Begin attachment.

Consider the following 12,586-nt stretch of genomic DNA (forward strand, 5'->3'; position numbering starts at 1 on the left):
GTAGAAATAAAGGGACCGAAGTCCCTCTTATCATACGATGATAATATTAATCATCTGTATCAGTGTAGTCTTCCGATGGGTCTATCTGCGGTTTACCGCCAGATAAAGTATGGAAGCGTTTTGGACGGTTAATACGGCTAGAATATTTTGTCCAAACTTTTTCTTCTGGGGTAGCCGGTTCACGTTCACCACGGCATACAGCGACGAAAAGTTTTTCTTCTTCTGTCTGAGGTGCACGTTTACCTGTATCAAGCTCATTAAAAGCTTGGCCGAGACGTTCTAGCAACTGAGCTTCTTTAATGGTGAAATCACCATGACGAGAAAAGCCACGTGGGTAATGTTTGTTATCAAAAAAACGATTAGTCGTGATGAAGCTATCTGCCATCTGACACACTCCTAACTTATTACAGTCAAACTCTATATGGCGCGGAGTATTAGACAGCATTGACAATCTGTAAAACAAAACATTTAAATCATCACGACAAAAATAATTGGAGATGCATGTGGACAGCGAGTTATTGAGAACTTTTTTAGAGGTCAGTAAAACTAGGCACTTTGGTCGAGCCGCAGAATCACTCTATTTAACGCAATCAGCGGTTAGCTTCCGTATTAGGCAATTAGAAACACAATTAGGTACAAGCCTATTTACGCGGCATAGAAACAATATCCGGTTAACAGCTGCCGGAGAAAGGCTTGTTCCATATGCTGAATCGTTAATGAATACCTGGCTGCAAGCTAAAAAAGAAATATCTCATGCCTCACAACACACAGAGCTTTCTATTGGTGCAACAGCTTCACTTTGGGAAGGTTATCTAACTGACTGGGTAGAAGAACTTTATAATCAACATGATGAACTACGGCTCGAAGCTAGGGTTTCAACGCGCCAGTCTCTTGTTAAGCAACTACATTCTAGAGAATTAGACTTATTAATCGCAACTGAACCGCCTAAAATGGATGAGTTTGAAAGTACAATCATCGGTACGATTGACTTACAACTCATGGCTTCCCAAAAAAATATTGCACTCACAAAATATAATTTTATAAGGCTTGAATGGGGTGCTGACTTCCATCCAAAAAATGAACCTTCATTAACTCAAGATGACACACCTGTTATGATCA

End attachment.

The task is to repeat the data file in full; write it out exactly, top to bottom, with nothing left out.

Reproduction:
Consider the following 12,586-nt stretch of genomic DNA (forward strand, 5'->3'; position numbering starts at 1 on the left):
GTAGAAATAAAGGGACCGAAGTCCCTCTTATCATACGATGATAATATTAATCATCTGTATCAGTGTAGTCTTCCGATGGGTCTATCTGCGGTTTACCGCCAGATAAAGTATGGAAGCGTTTTGGACGGTTAATACGGCTAGAATATTTTGTCCAAACTTTTTCTTCTGGGGTAGCCGGTTCACGTTCACCACGGCATACAGCGACGAAAAGTTTTTCTTCTTCTGTCTGAGGTGCACGTTTACCTGTATCAAGCTCATTAAAAGCTTGGCCGAGACGTTCTAGCAACTGAGCTTCTTTAATGGTGAAATCACCATGACGAGAAAAGCCACGTGGGTAATGTTTGTTATCAAAAAAACGATTAGTCGTGATGAAGCTATCTGCCATCTGACACACTCCTAACTTATTACAGTCAAACTCTATATGGCGCGGAGTATTAGACAGCATTGACAATCTGTAAAACAAAACATTTAAATCATCACGACAAAAATAATTGGAGATGCATGTGGACAGCGAGTTATTGAGAACTTTTTTAGAGGTCAGTAAAACTAGGCACTTTGGTCGAGCCGCAGAATCACTCTATTTAACGCAATCAGCGGTTAGCTTCCGTATTAGGCAATTAGAAACACAATTAGGTACAAGCCTATTTACGCGGCATAGAAACAATATCCGGTTAACAGCTGCCGGAGAAAGGCTTGTTCCATATGCTGAATCGTTAATGAATACCTGGCTGCAAGCTAAAAAAGAAATATCTCATGCCTCACAACACACAGAGCTTTCTATTGGTGCAACAGCTTCACTTTGGGAAGGTTATCTAACTGACTGGGTAGAAGAACTTTATAATCAACATGATGAACTACGGCTCGAAGCTAGGGTTTCAACGCGCCAGTCTCTTGTTAAGCAACTACATTCTAGAGAATTAGACTTATTAATCGCAACTGAACCGCCTAAAATGGATGAGTTTGAAAGTACAATCATCGGTACGATTGACTTACAACTCATGGCTTCCCAAAAAAATATTGCACTCACAAAATATAATTTTATAAGGCTTGAATGGGGTGCTGACTTCCATCCAAAAAATGAACCTTCATTAACTCAAGATGACACACCTGTTATGATCA